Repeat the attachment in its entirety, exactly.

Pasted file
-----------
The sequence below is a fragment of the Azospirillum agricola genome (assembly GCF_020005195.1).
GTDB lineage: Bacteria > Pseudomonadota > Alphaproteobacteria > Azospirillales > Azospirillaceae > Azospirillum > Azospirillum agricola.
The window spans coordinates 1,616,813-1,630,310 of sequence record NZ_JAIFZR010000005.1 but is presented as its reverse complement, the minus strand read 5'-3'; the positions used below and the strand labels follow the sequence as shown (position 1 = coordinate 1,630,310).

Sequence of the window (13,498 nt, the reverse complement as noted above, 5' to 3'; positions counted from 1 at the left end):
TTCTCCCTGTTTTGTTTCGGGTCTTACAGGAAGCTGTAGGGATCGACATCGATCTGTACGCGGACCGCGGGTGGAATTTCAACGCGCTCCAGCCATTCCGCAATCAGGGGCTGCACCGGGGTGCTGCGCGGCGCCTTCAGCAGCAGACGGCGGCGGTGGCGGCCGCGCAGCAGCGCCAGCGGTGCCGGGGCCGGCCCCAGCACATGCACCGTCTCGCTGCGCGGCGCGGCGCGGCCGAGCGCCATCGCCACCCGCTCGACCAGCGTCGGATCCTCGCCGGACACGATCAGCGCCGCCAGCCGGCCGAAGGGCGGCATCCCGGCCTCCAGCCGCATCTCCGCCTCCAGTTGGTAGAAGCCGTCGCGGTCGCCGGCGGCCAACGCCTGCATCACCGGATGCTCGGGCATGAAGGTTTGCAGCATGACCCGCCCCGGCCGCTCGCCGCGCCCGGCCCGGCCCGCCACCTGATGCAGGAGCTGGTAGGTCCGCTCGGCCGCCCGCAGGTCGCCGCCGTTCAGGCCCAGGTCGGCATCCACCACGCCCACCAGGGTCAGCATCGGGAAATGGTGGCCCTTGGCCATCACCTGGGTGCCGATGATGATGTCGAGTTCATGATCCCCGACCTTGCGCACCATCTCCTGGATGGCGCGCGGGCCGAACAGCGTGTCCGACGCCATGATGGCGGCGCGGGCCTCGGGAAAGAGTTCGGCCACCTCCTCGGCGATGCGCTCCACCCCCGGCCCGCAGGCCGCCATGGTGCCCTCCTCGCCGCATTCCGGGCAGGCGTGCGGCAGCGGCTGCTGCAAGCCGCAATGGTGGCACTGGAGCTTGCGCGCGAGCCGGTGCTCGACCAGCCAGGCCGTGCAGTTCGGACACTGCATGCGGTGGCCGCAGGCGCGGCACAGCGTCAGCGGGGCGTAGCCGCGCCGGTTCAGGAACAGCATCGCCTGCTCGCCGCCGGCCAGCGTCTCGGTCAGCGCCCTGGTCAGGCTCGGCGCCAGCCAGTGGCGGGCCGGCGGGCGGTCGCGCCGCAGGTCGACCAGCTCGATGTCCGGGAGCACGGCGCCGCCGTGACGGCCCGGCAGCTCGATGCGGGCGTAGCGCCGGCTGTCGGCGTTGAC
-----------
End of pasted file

The sequence below is a fragment of the Azospirillum agricola genome (assembly GCF_020005195.1).
GTDB lineage: Bacteria > Pseudomonadota > Alphaproteobacteria > Azospirillales > Azospirillaceae > Azospirillum > Azospirillum agricola.
The window spans coordinates 1,616,813-1,630,310 of sequence record NZ_JAIFZR010000005.1 but is presented as its reverse complement, the minus strand read 5'-3'; the positions used below and the strand labels follow the sequence as shown (position 1 = coordinate 1,630,310).

Sequence of the window (13,498 nt, the reverse complement as noted above, 5' to 3'; positions counted from 1 at the left end):
TTCTCCCTGTTTTGTTTCGGGTCTTACAGGAAGCTGTAGGGATCGACATCGATCTGTACGCGGACCGCGGGTGGAATTTCAACGCGCTCCAGCCATTCCGCAATCAGGGGCTGCACCGGGGTGCTGCGCGGCGCCTTCAGCAGCAGACGGCGGCGGTGGCGGCCGCGCAGCAGCGCCAGCGGTGCCGGGGCCGGCCCCAGCACATGCACCGTCTCGCTGCGCGGCGCGGCGCGGCCGAGCGCCATCGCCACCCGCTCGACCAGCGTCGGATCCTCGCCGGACACGATCAGCGCCGCCAGCCGGCCGAAGGGCGGCATCCCGGCCTCCAGCCGCATCTCCGCCTCCAGTTGGTAGAAGCCGTCGCGGTCGCCGGCGGCCAACGCCTGCATCACCGGATGCTCGGGCATGAAGGTTTGCAGCATGACCCGCCCCGGCCGCTCGCCGCGCCCGGCCCGGCCCGCCACCTGATGCAGGAGCTGGTAGGTCCGCTCGGCCGCCCGCAGGTCGCCGCCGTTCAGGCCCAGGTCGGCATCCACCACGCCCACCAGGGTCAGCATCGGGAAATGGTGGCCCTTGGCCATCACCTGGGTGCCGATGATGATGTCGAGTTCATGATCCCCGACCTTGCGCACCATCTCCTGGATGGCGCGCGGGCCGAACAGCGTGTCCGACGCCATGATGGCGGCGCGGGCCTCGGGAAAGAGTTCGGCCACCTCCTCGGCGATGCGCTCCACCCCCGGCCCGCAGGCCGCCATGGTGCCCTCCTCGCCGCATTCCGGGCAGGCGTGCGGCAGCGGCTGCTGCAAGCCGCAATGGTGGCACTGGAGCTTGCGCGCGAGCCGGTGCTCGACCAGCCAGGCCGTGCAGTTCGGACACTGCATGCGGTGGCCGCAGGCGCGGCACAGCGTCAGCGGGGCGTAGCCGCGCCGGTTCAGGAACAGCATCGCCTGCTCGCCGCCGGCCAGCGTCTCGGTCAGCGCCCTGGTCAGGCTCGGCGCCAGCCAGTGGCGGGCCGGCGGGCGGTCGCGCCGCAGGTCGACCAGCTCGATGTCCGGGAGCACGGCGCCGCCGTGACGGCCCGGCAGCTCGATGCGGGCGTAGCGCCGGCTGTCGGCGTTGAC